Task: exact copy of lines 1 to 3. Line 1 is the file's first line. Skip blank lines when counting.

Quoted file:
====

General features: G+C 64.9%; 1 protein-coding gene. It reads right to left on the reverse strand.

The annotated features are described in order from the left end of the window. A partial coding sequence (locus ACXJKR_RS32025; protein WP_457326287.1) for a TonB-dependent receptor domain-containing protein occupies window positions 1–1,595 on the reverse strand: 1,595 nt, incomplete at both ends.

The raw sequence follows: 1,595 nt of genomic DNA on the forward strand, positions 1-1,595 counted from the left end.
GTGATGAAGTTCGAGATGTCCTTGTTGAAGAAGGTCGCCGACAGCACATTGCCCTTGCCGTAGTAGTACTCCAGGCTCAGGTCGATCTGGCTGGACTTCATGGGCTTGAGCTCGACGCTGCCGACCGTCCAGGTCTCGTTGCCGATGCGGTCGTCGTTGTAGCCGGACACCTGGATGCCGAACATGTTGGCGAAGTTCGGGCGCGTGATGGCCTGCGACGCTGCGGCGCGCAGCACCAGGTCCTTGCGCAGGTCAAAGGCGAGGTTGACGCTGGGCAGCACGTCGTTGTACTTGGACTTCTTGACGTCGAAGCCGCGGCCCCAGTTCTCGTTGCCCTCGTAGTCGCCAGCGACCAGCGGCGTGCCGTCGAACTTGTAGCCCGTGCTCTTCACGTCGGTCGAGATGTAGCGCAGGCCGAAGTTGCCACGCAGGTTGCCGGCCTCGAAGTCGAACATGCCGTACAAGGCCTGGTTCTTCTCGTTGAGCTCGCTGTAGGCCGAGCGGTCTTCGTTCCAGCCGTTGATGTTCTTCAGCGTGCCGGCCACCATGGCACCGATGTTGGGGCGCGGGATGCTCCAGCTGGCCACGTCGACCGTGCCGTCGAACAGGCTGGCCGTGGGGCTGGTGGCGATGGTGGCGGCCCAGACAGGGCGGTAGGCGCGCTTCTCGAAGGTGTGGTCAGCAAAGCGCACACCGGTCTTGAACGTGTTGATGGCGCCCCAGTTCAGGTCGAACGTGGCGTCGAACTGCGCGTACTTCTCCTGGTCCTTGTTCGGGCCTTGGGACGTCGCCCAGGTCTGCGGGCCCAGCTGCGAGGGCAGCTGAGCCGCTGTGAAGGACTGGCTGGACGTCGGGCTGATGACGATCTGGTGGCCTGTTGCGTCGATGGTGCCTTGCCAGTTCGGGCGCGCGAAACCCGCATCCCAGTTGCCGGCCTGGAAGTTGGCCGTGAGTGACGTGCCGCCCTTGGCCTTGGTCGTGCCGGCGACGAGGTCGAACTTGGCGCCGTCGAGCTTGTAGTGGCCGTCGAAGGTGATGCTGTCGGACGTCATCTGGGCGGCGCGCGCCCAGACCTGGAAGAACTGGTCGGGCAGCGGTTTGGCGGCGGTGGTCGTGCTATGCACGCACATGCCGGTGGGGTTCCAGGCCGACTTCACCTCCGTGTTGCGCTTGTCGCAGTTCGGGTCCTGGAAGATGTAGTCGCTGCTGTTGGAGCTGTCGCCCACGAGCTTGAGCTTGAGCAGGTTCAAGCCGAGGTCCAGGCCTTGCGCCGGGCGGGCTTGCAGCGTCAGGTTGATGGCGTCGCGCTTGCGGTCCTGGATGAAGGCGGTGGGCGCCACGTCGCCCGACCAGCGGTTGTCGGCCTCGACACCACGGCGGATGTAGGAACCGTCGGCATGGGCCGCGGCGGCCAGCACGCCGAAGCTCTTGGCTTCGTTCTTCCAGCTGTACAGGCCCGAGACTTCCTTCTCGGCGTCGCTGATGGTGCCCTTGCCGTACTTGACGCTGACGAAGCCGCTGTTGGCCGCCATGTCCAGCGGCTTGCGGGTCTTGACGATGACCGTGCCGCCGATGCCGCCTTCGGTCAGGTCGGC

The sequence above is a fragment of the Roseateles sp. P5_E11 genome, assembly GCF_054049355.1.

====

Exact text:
General features: G+C 64.9%; 1 protein-coding gene. It reads right to left on the reverse strand.

The annotated features are described in order from the left end of the window. A partial coding sequence (locus ACXJKR_RS32025; protein WP_457326287.1) for a TonB-dependent receptor domain-containing protein occupies window positions 1–1,595 on the reverse strand: 1,595 nt, incomplete at both ends.

The raw sequence follows: 1,595 nt of genomic DNA on the forward strand, positions 1-1,595 counted from the left end.